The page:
Creating other types of synchronization objects that can be used with co_await, part 6: The semaphore

Raymond Chen

Raymond

Our next stop in showing off our library for building awaitable synchronization objects is the semaphore. This will look very familiar because a semaphore with a maximum token count of 1 is the same thing as an auto-reset event, so we can just extend our auto-reset event implementation to support multiple tokens.

struct awaitable_semaphore_state :
    async_helpers::awaitable_state<awaitable_semaphore_state>
{
    awaitable_semaphore_state(unsigned int initial)
    : tokens(initial) {}

    std::atomic<unsigned int> tokens;

    static bool transition(
        unsigned int current, unsigned int& future) noexcept
    {
        if (!current) return false;
        future = current - 1;
        return true;
    }

    bool fast_claim(extra_await_data const&) noexcept
    {
        return calc_claim<true>(tokens);
    }

    bool claim(extra_await_data const&) noexcept
    {
        return calc_claim<false>(tokens);
    }

    void set(node_list& list) noexcept
    {
        if (!resume_one(list)) {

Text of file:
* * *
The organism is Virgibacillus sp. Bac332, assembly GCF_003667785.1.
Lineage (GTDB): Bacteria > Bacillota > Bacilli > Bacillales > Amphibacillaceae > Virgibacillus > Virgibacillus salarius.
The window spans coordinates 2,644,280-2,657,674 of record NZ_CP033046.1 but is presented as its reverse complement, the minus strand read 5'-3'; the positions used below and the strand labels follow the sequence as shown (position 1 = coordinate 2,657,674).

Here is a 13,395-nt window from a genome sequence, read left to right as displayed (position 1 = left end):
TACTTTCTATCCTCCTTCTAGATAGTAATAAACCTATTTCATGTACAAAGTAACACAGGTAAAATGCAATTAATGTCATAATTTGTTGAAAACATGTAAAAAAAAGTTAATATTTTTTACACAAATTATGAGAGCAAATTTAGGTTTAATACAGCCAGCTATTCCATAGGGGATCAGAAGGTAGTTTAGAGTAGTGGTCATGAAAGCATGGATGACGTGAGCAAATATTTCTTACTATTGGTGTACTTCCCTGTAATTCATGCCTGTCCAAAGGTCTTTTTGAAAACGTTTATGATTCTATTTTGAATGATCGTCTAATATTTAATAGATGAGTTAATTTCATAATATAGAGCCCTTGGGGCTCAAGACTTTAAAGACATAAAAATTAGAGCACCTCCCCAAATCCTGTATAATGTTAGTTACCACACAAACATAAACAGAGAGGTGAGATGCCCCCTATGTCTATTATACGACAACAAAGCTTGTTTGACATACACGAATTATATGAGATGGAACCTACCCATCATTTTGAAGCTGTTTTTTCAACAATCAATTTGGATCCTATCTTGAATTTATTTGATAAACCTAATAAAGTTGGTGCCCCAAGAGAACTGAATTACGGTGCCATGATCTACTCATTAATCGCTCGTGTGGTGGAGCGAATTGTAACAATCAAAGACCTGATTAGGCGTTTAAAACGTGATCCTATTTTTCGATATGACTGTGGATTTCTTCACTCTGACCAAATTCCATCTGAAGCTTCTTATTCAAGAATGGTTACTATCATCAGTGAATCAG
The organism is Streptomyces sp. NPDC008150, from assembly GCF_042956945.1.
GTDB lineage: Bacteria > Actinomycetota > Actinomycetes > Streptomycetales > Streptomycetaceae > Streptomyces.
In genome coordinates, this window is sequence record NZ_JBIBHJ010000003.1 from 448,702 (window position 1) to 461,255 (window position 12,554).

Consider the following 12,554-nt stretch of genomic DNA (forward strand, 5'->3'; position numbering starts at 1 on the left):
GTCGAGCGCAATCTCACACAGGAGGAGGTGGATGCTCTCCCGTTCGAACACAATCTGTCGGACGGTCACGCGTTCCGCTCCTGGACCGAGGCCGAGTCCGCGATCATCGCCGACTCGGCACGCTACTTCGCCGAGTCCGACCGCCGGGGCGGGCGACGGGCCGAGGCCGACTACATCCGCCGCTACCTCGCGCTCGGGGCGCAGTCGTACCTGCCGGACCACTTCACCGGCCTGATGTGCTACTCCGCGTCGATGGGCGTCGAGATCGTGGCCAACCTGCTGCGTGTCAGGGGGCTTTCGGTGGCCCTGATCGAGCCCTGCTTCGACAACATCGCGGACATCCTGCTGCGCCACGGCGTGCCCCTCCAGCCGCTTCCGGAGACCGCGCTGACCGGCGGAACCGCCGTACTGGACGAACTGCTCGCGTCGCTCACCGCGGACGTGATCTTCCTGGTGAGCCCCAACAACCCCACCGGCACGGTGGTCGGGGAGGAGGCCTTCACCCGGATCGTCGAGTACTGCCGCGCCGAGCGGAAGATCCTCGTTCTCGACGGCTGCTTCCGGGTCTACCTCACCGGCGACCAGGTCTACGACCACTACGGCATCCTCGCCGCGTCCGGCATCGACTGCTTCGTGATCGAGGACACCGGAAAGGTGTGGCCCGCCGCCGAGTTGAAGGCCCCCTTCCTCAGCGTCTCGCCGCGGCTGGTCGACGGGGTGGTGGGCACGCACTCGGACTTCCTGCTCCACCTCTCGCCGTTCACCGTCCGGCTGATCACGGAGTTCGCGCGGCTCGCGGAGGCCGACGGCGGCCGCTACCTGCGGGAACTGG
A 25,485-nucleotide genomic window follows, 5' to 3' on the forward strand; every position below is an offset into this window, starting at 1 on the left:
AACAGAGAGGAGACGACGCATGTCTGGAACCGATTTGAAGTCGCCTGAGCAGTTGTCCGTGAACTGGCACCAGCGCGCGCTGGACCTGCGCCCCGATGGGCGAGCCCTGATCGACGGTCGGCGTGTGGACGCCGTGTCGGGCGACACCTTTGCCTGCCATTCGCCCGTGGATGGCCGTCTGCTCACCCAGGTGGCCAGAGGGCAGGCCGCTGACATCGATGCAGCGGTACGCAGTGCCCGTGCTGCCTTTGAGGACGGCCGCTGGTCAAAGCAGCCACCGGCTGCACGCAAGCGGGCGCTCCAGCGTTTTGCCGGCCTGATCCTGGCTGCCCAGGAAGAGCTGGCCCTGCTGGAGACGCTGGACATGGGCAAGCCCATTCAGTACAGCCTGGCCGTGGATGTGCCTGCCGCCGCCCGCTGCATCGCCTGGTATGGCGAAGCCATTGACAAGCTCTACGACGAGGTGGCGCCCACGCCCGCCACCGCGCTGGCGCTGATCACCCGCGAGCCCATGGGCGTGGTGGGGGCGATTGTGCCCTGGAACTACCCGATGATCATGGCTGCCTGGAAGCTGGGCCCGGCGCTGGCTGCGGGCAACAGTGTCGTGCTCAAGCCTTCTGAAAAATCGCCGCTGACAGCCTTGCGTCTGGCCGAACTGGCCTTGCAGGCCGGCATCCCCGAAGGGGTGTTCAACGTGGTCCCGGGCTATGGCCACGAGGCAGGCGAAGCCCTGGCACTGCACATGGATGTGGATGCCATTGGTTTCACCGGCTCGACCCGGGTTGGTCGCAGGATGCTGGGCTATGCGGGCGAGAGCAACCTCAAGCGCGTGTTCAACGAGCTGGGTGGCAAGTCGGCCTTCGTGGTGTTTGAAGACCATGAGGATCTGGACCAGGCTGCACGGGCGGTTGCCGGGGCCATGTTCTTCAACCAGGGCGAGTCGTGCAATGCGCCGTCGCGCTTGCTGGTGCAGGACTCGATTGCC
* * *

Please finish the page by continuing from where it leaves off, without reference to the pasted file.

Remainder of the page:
signaled.fetch_add(1, std::memory_order_relaxed);
        }
    }

    void set_many(node_list& list, unsigned int count) noexcept
    {
        for (; count && resume_one(list); --count) { }

        if (count) {
            tokens.fetch_add(count, std::memory_order_relaxed);
        }
    }
};

struct awaitable_semaphore
    : async_helpers::awaitable_sync_object<awaitable_semaphore_state>
{
    awaitable_semaphore(unsigned int initial = 0) :
        awaitable_sync_object(initial) { }

    void set() noexcept
    {
        action_impl(&state::set);
    }

    void set_many() noexcept
    {
        action_impl(&state::set_many);
    }
};

This is basically the same as an auto-reset event, except that the object state is a count of tokens instead of a single boolean value. Claiming a token involves decrementing the token count by one, rather than by “decrementing” a true to a false. Similarly, setting the semaphore increments the token count instead of “incrementing” the false to true.

Since semaphores can hold more than one token, we don’t have a good “optimistic” value for the success case, so we just use the one-parameter version of calc_claim that uses the atomic variable’s current value as its starting point.

Semaphores have the extra operation of “set many” which lets you set multiple tokens at once. We implement that by resuming as many waiters as we have tokens to resume, and then adding any leftover tokens to the token count for future consumption.

Netx time, we’ll look at mutexes and recursive mutexes, which are quirky in the world of coroutines.

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